GOD GREW TIRED OF US
The Story of the Lost Boys of Sudan
 

Directed by Christopher Quinn and Tommy Walker. 2006.


Talking Pictures alias talkingpix.co.uk
 
 


 
 

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Like college students after exam grades have been posted, boys in the U.N. refugee camp in Kakuma, Kenya, gather around a wooden board to look for their names on a stapled piece of paper. Finding them means a chance for a new life. Not finding their name means more waiting and hoping. Christopher Quinn and Tommy Walker’s documentary God Grew Tired of Us chronicles the odyssey of members of the Dinka tribe of Sudan who emigrate to America after years of hardship in a refugee camp in Kenya, some of the survivors of the people that have come to be known as the Lost Boys of Sudan. They are part of what remains of 27,000 Sudanese boys who escaped from their civil-war ravaged country in 1983 and walked more than one thousand miles over a period of five years, first to Ethiopia and then to Kenya in search of relief from government oppression and civil war.  

The subject matter may sound depressing, but in the hands of Quinn and his team who spent more than four years in the project, the result leaves us feeling good about humanity. Though there is little historical background about the civil war or its causes and only a few words about how the Muslims in the north attacked the Christians in the south and threatened to kill or maim all underage boys, the film is not about the past but about the future. Produced by Brad Pitt and narrated by Nicole Kidman, God Grew Tired of Us centers around three boys who were given the opportunity to come to the U.S. after years of struggle for survival.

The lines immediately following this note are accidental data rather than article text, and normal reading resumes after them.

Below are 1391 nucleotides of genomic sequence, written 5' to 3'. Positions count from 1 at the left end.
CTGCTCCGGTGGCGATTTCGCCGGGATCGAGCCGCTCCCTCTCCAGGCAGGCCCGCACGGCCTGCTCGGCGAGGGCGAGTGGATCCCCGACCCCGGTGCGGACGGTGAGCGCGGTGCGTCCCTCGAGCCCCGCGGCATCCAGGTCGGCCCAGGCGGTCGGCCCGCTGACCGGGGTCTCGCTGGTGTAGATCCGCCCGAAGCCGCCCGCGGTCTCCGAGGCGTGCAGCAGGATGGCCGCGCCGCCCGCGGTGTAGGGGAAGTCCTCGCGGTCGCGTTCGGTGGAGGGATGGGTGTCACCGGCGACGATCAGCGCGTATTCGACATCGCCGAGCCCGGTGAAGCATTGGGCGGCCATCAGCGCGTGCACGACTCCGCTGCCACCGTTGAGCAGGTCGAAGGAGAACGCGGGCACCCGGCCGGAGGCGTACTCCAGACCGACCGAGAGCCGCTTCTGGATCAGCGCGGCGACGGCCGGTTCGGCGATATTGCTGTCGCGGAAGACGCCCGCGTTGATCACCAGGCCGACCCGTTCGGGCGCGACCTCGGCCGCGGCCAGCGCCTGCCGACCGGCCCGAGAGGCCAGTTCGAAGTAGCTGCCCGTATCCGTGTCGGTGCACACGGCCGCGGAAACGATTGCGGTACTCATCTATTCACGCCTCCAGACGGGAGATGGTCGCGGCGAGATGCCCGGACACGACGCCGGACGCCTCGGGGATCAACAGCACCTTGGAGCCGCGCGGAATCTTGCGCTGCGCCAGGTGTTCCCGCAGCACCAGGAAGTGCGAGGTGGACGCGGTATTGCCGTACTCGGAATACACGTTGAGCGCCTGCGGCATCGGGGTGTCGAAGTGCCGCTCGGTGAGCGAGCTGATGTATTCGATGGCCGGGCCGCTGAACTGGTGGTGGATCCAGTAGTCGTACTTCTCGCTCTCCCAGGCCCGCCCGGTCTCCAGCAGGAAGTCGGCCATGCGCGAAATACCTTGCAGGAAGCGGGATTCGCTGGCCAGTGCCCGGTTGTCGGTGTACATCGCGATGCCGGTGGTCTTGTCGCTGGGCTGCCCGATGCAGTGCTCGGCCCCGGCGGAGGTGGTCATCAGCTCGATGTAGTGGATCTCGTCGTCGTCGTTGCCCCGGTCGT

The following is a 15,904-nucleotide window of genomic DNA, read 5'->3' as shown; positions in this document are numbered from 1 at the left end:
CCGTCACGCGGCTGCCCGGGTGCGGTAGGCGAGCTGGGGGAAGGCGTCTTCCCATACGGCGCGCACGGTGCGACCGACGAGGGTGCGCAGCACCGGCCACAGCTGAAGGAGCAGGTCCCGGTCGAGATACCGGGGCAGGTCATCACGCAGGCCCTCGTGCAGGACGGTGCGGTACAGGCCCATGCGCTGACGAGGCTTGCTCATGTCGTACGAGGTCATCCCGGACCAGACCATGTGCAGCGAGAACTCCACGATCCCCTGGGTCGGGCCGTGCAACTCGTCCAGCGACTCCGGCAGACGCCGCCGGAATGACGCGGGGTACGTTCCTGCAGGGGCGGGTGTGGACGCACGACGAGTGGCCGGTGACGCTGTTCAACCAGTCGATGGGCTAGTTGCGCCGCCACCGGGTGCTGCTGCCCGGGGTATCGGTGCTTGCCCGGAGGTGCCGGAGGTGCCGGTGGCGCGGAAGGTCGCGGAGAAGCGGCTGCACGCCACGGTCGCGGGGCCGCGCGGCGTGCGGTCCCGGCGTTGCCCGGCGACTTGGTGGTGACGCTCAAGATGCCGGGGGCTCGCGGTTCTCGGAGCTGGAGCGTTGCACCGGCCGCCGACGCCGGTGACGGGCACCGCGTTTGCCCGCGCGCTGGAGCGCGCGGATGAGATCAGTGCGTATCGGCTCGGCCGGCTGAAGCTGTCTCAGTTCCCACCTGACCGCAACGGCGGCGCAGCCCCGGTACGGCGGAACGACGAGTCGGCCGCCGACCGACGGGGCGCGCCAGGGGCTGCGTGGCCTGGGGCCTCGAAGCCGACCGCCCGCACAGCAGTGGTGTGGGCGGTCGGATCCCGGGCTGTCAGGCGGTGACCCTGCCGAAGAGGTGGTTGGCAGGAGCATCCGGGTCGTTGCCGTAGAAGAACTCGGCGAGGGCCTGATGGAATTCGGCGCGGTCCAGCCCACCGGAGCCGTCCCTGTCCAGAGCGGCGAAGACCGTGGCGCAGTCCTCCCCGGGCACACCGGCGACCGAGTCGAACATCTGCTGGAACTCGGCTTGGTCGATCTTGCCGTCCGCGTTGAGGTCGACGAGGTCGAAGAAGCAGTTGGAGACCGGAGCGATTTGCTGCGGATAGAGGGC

The boys are John Bul Dau, Panther Bior, and Daniel Abul Pach, all handsome, articulate, and highly motivated. Panther and Daniel end up in Pittsburgh, Pennsylvania and John goes to Syracuse, New York, two of twenty-three states who accept the Sudanese Lost Boys. We get a real sense of what they are up against the minute we see them boarding a plane for the first time. No one bothers to tell them that butter is a spread and not to be eaten whole. When shown their new apartments in their new environment, they are amazed that they each can sleep in a single bed with a mattress and are wide-eyed when shown how to use electricity, garbage, and toilet facilities.  

The first trip to the supermarket is another perplexing occasion. When shown a donut covered with sprinkles, one justifiably asks whether or not this is food. They are told that in the West, they don’t have to cook potatoes but can eat them out of a paper bag labeled as chips but they are not told that it contains little but empty calories without a hint of nutrition. The film flies by in less than an hour and a half and we only scratch the surface of the problems that arise during their first year in their new country but their growing sense of loneliness and cultural isolation and their economic exploitation is not glossed over and we often wonder if perhaps coming to America was not the best idea.  

John has to get up at 4AM to be driven to a factory job one hour away and to wait for two hours in the cold before the factory even opens. Others work two or three jobs, lamenting the fact that they never can see their friends. They wonder aloud how a society can function when everyone lives in fear of their neighbor, but no answers are forthcoming. What is astonishing is their mental toughness in pursuit of their goals and the film shows their efforts to attend schools, build a support community for other Lost Boys in the States, and make enough money to visit or provide help for their families and friends in Africa.  

God Grew Tired of Us is a paean to the human spirit that avoids sentimentality and brings us closer to what is truly important in life: closeness to family, knowing who we are, remembering where we came from, and a desire to help others. We feel good about these boys and the opportunities they have received but wonder about the lives of those left behind - other refugees and lost boys and girls around the world whose stories would probably not be as commercially viable. “Everything has an end”, says John Bul Dau in celebrating his new surroundings, yet for millions of others the end is not in sight. 

GRADE: A- 

Howard Schumann
 
 
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